When I first started editing Resurrection, I found myself struggling with making lots of edits on every page, going through each sentence with a fine-toothed comb. Similar to perfectionism, this led to lots of paralysis and editing small items that wouldn’t make it into the final cut of the story (who cares about the grammar of badly written dialogue when you end up cutting that line from the story anyway?). I now do my self-editing in stages: first I do a quick read through, followed by major changes in overall plot structure, and lastly adding particular nuances to character, plot, or theme to enhance the tale.
The great part about self-editing is that you learn mistakes to look out for in your writing style. Even now, I have often found myself incorporating what I learned from these self-editing guides when writing the first draft of other works. This not only helps me preemptively save editing work later on, but improves my writing skills overall.
Update on April 28 2016:
Since I originally published this post I have discovered two new tools that have become critical to my self-editing process:
Spellcheck and scanning your work can only catch so many mistakes. That’s where ProWritingAid comes in. This tool is available as an add-on for Microsoft Word and Google Docs, as well as a standalone tool on their webpage that you can use for free with limitations. ProWritingAid will not only find spelling and grammar errors, but will also point out wordy paragraphs that might trip up a reader, which senses you use in your description, and words and phrases that you use too often. You can also choose the areas that you want the software to focus on so that you’re not overwhelmed by too much information to properly edit your work.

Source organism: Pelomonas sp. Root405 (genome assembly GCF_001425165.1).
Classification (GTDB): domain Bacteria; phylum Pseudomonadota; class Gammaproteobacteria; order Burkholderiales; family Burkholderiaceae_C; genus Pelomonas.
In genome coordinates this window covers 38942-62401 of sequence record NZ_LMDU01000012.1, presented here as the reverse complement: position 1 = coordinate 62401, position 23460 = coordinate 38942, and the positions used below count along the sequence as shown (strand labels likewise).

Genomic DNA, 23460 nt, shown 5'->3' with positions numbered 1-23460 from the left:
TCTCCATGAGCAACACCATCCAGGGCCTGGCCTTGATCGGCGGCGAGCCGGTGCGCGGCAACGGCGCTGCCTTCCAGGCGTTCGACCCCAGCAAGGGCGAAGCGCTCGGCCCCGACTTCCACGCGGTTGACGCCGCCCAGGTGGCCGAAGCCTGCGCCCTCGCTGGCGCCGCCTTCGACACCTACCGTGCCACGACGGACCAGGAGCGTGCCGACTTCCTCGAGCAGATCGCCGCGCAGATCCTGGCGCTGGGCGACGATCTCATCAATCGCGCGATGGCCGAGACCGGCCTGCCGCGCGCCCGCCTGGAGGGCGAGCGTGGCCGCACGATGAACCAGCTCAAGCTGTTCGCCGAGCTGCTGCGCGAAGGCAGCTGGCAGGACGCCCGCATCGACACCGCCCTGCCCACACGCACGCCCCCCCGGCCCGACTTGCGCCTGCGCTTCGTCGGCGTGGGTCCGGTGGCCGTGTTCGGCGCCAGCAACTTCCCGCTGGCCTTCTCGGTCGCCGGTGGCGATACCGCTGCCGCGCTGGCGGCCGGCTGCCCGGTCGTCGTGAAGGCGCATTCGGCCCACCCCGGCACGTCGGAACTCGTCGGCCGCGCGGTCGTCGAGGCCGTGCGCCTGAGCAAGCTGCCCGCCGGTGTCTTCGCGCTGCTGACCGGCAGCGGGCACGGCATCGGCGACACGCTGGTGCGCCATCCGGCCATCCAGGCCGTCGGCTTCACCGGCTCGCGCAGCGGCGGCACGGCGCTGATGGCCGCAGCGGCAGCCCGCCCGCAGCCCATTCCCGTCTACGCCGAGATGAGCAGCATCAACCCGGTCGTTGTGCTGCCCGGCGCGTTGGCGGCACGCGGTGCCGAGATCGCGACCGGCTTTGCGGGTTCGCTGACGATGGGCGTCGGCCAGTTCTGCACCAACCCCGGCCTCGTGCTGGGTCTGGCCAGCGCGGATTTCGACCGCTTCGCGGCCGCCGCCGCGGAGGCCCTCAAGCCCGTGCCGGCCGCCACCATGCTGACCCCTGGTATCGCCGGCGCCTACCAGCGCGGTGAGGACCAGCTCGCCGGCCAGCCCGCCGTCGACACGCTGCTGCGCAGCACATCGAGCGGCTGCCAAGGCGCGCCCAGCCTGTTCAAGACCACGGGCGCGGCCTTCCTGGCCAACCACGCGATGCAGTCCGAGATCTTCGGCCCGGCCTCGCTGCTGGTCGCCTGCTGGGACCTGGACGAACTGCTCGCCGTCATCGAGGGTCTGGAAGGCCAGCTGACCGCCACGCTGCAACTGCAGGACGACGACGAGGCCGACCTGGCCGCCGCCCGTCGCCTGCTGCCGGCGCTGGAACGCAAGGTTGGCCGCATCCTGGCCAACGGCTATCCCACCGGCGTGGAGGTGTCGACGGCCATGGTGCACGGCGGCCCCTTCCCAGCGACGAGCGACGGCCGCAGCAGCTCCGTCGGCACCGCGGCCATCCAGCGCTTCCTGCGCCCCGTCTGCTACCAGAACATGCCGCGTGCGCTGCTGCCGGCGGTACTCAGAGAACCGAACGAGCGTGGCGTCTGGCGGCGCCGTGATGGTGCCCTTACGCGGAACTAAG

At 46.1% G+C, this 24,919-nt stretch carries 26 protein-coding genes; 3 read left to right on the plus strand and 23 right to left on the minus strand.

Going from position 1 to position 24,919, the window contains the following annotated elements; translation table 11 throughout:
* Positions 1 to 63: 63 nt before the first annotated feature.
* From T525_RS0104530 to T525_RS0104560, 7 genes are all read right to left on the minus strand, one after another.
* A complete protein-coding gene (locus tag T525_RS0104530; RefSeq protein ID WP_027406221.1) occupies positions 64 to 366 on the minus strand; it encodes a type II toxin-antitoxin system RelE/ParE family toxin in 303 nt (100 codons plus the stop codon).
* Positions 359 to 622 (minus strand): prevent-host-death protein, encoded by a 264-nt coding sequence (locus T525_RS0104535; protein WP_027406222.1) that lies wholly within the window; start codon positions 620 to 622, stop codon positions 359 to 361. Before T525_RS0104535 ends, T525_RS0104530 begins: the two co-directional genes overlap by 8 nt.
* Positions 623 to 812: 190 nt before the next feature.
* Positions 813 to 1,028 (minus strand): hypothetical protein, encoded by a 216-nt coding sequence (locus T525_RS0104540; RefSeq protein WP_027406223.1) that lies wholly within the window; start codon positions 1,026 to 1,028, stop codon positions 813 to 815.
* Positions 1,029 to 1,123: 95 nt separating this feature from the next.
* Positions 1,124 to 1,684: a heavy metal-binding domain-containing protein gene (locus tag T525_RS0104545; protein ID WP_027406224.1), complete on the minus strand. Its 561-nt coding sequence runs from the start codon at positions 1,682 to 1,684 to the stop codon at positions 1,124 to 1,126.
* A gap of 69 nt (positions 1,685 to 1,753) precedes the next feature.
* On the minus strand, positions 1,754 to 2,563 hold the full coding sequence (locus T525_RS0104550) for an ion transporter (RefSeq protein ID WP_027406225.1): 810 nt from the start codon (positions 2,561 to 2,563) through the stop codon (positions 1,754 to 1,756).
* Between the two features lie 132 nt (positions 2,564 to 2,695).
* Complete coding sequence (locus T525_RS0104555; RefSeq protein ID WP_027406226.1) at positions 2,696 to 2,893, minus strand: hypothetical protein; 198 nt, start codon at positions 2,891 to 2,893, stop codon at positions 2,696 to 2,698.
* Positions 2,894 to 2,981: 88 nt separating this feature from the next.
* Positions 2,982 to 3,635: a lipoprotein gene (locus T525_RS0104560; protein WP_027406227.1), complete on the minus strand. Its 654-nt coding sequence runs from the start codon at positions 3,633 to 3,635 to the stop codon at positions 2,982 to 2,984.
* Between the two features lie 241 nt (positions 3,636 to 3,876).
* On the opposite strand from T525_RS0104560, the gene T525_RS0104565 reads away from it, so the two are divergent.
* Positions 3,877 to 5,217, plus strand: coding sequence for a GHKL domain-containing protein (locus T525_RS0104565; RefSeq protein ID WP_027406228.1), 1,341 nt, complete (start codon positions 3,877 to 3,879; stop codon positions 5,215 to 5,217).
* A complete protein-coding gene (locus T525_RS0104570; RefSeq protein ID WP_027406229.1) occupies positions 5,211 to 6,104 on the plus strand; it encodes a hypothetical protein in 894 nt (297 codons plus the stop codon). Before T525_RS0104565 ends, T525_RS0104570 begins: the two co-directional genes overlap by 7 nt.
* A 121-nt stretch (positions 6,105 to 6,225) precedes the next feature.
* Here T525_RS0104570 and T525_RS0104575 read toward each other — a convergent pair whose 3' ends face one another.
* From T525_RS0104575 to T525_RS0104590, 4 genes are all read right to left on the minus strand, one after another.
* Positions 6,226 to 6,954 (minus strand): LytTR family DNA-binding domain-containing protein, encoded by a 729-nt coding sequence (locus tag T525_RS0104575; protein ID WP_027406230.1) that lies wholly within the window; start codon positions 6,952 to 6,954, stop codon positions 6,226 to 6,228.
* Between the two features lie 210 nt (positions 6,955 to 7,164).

The Novel Factory
Since I purchased this software last fall I’ve used it for every fiction project I have worked on since. The Novel Factory is great for plenty of steps in the writing process, but I’ll focus on the editing-friendly features since I’ll likely write a longer post on this.
Over the past year or so, I’ve gone from being a full-on pantser to a writer that doesn’t think outlining is such a dirty word after all. This largely happened when I encountered excessive roadbumps in the editing process that could have been smoothed out while I had been writing the story. After doing some outlining, The Novel Factory lets you create cards for each scene that you can reorder as you see fit. This feature is helpful for seeing the structure of your story from a greater perspective, making it easier to catch structural and plotting issues. You can also color code each scene according to which plot points it covers.
Trying to tackle a manuscript’s problems all at once is likely to result in overwhelm. The card system allows me to easily shift from tweaking structural issues as a whole to focusing on one scene at a time. Each scene card contains space to summarize and then walkthrough your scene beforehand, provides separate workspaces for First, Second, and Final Drafts, and allows you to store notes specific to each scene.
The Novel Factory also has a feature called The Roadmap, a step-by-step guide on creating your book from outlining to publication. This guide includes advice on what to focus on in each round of editing. Helpful for maintaining forward momentum in creating your story!
Links to resources from this post:
- Manuscript Makeover by Elizabeth Lyon
- Revision and Self-Editing by James Scott Bell
- ProWritingAid Editing Software
- The Novel Factory Writing Software
What strategies or resources have helped you learn how to edit your work?